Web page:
Her oldest daughter signed her up for online banking to make Petergaye’s “life easier”. However, she has never personally banked online or used the mobile app. Whenever she needs to conduct a transaction, Petergaye makes her daughter do it. If her daughter is not around, Petergaye waits patiently until she returns or gives her requests to her daughter over the phone. Petergaye knows the bank is too tief and there are people waiting online to rob her. She doesn’t want to press the wrong button and send her money to the wrong account.


Ray is 40 years old. He has been following the COVID-19 news since December 2019 and is quite aware how the virus is spread and how to protect himself and his family. Ray also has a dream. He has been saving up for 2 years to purchase his own house. He even moved back home so that he can cut down his living expenses.

Then the coronavirus hit Jamaica. He was luckier than most as his job requires him to work from home. Now, instead of a decrease in his salary, he is actually earning more money during the pandemic.

Ray sees an opportunity to fast track his dreams. He calls the bank to begin the first steps to financing his mortgage and become a home owner. However, the CSR informs him that he must come into the bank so that he can complete the application. What should Ray do?


For advertisers, the challenge is, how do you create a call-to-action for online banking that speaks to Aunty Mary, Petergaye and Ray? Which mediums should be used to send these messages? Are our three customers on the same sites online? Watching the same T.V. shows or downloading the same mobile apps?

Financial institutions and advertisers need to get comfortable with the idea that some people prefer to bank online or will remain uncomfortable using technology for transactions. No financial institution is going to sway them if COIVD-19 circumstances and their close relatives cannot change their behaviour.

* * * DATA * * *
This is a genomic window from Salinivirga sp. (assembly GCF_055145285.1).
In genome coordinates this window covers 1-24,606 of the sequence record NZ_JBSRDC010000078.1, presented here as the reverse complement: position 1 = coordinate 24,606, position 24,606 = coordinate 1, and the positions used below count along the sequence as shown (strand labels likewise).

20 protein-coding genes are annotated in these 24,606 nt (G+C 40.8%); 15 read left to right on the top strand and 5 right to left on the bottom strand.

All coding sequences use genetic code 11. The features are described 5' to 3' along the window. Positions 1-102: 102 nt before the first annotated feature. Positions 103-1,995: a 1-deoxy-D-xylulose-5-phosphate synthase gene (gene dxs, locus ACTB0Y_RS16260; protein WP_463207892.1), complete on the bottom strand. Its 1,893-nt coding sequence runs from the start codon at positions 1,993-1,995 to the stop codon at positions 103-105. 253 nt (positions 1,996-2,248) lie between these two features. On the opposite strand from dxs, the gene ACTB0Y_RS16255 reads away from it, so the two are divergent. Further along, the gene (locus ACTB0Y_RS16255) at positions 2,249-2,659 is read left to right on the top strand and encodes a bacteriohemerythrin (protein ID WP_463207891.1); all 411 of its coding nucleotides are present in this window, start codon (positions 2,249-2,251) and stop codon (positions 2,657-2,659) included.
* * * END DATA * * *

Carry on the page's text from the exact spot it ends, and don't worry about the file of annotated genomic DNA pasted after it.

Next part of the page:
The 71.6% of individuals in the survey that bank online is an impressive number. Let’s focus on this group. What should be actively addressed are the mandatory on-site transactions that customers like Ray (who usually bank online) must conduct and consequently open themselves to contracting the virus. How are our banks digitizing these in-house services?

What can we do as advertisers to support our clients in updating their digital services and keeping the public aware of these changes as well as current online banking resources?

  • Let’s create a critical strategy which maps online consumption trends and peaks while we continue to offer creative solutions to support their current online services.

  • Reaffirm the ease and safety of online banking resources which are already available

When we understand the digital landscape more, we will be fully prepared to apply a strategy which effectively promotes customer engagement with the updated digital resources our clients plan to offload post COVID-19.

Read up more on how brands can make an impact during COVID-19 with our post Three Psycho-Effective Marketing Strategies during COVID-19.